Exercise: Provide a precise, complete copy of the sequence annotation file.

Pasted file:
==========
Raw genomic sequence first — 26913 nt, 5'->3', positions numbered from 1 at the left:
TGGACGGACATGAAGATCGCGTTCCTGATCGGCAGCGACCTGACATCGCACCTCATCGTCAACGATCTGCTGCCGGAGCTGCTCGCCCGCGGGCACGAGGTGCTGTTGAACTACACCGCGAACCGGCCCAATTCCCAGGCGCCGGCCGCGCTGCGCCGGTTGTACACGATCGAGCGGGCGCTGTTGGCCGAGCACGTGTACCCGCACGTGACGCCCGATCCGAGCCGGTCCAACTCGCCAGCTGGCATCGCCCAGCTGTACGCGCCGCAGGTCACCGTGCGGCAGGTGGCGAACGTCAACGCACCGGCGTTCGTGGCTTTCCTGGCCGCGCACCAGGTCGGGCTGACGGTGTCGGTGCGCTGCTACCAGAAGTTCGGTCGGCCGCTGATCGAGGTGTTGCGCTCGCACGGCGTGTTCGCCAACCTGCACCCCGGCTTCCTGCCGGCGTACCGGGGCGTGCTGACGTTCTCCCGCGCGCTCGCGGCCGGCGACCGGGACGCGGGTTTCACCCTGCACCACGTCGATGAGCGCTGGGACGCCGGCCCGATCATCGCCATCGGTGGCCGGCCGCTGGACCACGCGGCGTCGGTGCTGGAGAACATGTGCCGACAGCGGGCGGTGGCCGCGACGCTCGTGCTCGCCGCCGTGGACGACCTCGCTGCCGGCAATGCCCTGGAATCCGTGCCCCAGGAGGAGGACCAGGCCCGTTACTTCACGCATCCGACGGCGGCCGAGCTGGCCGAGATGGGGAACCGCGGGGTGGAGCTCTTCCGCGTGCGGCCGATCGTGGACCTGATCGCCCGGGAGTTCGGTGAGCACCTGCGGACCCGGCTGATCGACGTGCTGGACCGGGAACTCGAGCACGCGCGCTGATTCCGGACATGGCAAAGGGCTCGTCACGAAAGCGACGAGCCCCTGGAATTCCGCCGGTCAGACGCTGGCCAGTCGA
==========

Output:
Raw genomic sequence first — 26913 nt, 5'->3', positions numbered from 1 at the left:
TGGACGGACATGAAGATCGCGTTCCTGATCGGCAGCGACCTGACATCGCACCTCATCGTCAACGATCTGCTGCCGGAGCTGCTCGCCCGCGGGCACGAGGTGCTGTTGAACTACACCGCGAACCGGCCCAATTCCCAGGCGCCGGCCGCGCTGCGCCGGTTGTACACGATCGAGCGGGCGCTGTTGGCCGAGCACGTGTACCCGCACGTGACGCCCGATCCGAGCCGGTCCAACTCGCCAGCTGGCATCGCCCAGCTGTACGCGCCGCAGGTCACCGTGCGGCAGGTGGCGAACGTCAACGCACCGGCGTTCGTGGCTTTCCTGGCCGCGCACCAGGTCGGGCTGACGGTGTCGGTGCGCTGCTACCAGAAGTTCGGTCGGCCGCTGATCGAGGTGTTGCGCTCGCACGGCGTGTTCGCCAACCTGCACCCCGGCTTCCTGCCGGCGTACCGGGGCGTGCTGACGTTCTCCCGCGCGCTCGCGGCCGGCGACCGGGACGCGGGTTTCACCCTGCACCACGTCGATGAGCGCTGGGACGCCGGCCCGATCATCGCCATCGGTGGCCGGCCGCTGGACCACGCGGCGTCGGTGCTGGAGAACATGTGCCGACAGCGGGCGGTGGCCGCGACGCTCGTGCTCGCCGCCGTGGACGACCTCGCTGCCGGCAATGCCCTGGAATCCGTGCCCCAGGAGGAGGACCAGGCCCGTTACTTCACGCATCCGACGGCGGCCGAGCTGGCCGAGATGGGGAACCGCGGGGTGGAGCTCTTCCGCGTGCGGCCGATCGTGGACCTGATCGCCCGGGAGTTCGGTGAGCACCTGCGGACCCGGCTGATCGACGTGCTGGACCGGGAACTCGAGCACGCGCGCTGATTCCGGACATGGCAAAGGGCTCGTCACGAAAGCGACGAGCCCCTGGAATTCCGCCGGTCAGACGCTGGCCAGTCGA